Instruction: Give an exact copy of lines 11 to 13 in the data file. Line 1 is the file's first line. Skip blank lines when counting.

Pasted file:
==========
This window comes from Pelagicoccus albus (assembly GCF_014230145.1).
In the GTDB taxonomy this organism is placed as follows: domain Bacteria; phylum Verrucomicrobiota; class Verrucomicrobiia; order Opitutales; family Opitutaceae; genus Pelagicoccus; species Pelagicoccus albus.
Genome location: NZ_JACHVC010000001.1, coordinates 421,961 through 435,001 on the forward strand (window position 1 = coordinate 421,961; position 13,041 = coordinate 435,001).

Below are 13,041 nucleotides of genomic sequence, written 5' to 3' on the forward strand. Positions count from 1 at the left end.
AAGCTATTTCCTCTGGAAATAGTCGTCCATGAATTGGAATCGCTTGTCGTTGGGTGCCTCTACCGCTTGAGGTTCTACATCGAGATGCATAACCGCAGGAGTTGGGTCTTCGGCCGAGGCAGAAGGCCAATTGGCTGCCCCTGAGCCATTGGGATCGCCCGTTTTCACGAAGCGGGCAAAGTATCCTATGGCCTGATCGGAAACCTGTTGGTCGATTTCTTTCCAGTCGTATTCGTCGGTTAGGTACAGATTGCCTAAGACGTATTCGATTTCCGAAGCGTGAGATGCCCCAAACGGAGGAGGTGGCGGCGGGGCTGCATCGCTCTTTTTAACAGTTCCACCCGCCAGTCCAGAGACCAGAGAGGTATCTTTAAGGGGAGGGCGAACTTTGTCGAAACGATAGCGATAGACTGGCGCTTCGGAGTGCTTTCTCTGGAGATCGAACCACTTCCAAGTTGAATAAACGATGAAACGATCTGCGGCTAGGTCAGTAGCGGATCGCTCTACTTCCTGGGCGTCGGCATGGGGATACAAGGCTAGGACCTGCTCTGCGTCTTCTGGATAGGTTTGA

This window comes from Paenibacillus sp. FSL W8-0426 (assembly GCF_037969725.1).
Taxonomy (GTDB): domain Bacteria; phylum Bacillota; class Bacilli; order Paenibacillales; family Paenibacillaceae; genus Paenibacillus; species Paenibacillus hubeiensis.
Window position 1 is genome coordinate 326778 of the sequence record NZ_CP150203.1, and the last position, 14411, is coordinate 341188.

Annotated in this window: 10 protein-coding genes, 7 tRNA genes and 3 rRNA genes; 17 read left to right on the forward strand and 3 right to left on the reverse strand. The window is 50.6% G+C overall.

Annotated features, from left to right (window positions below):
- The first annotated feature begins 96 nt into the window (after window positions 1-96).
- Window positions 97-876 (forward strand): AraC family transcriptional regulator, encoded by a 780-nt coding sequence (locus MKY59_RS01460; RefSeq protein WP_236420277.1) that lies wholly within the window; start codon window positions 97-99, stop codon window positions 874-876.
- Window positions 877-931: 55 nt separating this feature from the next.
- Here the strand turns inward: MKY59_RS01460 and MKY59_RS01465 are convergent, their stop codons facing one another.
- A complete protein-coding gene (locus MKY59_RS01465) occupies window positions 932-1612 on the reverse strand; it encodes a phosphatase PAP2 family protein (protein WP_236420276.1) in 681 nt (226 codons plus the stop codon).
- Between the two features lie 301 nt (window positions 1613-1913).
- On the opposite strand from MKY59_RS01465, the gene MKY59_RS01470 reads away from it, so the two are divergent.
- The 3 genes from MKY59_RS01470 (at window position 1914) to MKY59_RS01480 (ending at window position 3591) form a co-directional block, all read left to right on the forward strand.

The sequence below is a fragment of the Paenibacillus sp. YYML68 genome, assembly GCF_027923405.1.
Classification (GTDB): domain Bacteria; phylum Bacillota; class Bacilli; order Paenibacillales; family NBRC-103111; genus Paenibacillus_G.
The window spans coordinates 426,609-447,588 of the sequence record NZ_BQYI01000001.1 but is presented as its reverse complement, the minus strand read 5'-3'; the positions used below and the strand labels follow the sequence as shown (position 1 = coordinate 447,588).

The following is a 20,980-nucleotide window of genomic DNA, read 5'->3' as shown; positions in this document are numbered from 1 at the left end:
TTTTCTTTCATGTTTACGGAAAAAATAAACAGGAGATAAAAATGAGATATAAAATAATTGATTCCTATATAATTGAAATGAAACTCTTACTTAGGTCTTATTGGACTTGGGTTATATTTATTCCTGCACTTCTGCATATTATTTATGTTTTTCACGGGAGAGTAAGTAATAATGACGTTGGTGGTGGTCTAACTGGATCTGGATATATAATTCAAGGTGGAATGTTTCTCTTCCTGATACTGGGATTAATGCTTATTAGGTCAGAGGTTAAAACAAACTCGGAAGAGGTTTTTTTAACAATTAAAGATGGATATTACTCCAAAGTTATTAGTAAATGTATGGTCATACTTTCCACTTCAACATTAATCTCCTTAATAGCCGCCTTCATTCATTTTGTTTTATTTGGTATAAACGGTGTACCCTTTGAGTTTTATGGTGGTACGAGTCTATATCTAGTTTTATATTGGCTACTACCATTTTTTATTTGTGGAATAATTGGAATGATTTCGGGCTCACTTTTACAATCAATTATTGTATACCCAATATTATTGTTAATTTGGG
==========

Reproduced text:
- The first annotated feature begins 96 nt into the window (after window positions 1-96).
- Window positions 97-876 (forward strand): AraC family transcriptional regulator, encoded by a 780-nt coding sequence (locus MKY59_RS01460; RefSeq protein WP_236420277.1) that lies wholly within the window; start codon window positions 97-99, stop codon window positions 874-876.
- Window positions 877-931: 55 nt separating this feature from the next.